S. Korean gov’t vows to fight teen smartphone addiction

April 13, 2015
(Photo by Ryan Emberley/Invision for Apple/AP Images)

(Photo by Ryan Emberley/Invision for Apple/AP Images)

SEOUL, April 13 (Yonhap) — The government said Monday it will take a set of measures to tackle the problem of smartphone addiction among adolescents that has been worsening in recent years.

According to a survey commissioned by the Ministry of Science, ICT, and Future Planning, 29.2 percent of the adolescents were heavily dependent on smartphones last year, up sharply from 11.4 percent in 2011. The percentage was more than twice the comparable figure of 11.3 percent for adults.

The study was conducted last year on 15,000 South Koreans aged 10-59. It defines those who have difficulty in their everyday lives due to dependency on smartphones as the addiction-prone group.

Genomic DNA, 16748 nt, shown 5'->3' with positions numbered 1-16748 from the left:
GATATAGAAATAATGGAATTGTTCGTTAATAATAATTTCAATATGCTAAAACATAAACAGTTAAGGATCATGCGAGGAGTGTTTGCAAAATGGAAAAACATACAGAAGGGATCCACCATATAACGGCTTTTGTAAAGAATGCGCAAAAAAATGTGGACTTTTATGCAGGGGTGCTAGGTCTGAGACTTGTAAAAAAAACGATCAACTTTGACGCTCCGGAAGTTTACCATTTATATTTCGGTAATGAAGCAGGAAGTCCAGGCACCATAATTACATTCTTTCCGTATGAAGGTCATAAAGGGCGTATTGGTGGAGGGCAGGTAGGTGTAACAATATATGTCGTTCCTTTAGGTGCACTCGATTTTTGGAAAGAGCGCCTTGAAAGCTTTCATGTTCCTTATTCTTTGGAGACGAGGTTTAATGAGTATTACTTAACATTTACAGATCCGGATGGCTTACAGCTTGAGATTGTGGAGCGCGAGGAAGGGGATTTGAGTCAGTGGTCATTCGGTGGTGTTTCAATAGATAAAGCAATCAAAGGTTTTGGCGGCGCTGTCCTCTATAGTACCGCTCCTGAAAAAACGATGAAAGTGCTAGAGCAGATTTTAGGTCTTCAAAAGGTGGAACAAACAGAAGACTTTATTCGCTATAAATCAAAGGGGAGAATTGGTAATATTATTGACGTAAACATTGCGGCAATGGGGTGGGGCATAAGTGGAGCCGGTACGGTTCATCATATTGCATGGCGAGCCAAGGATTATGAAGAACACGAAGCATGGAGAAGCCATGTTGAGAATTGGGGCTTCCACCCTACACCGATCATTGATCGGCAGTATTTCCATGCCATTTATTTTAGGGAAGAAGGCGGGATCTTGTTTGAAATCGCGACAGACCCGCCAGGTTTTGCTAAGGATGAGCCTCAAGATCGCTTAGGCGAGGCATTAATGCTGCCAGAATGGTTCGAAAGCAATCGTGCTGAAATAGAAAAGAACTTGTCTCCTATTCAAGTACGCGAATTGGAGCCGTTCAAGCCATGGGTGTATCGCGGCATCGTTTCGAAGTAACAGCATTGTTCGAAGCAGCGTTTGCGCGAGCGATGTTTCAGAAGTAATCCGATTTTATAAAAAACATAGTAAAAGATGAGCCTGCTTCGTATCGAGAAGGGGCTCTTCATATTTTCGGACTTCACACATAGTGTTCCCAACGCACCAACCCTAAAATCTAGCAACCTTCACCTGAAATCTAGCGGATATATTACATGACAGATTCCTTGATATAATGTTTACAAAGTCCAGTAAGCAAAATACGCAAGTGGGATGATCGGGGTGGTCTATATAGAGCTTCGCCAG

By age, the portion of addiction-prone smartphone users in their 20s came to 19.6 percent, with such respondents in their 30s, 40s, and 50s coming to 11.3 percent, 7.9 percent, and 4.8 percent, respectively.

Middle-school students were more likely to be addicted to smartphones than other groups, while children from double-income families were more inclined to become addicted.

More than half of the teenagers responded that smartphones distract them from studying, while 51.7 percent said that spending a lot of time on smartphones has become a habit. Another 49.6 percent said they become jittery when not using smartphones, according to the findings.

To deal with the issue of smartphone addiction, the ministry said it will provide related education programs at schools, and issue counseling guidelines for high-risk students.

The government also plans to provide teenagers from low-income bracket households with an incentive of up to 500,000 won (US$456) to receive special treatments from hospitals in case of serious addictions.

Meanwhile, the survey also showed that the respondents spent 256.5 minutes on smartphones everyday, while the addiction-prone group put in 318.5 minutes.

Mobile messengers accounted for 40.3 percent of the time, followed by news with 37.2 percent and games with 21.7 percent, according to the survey.

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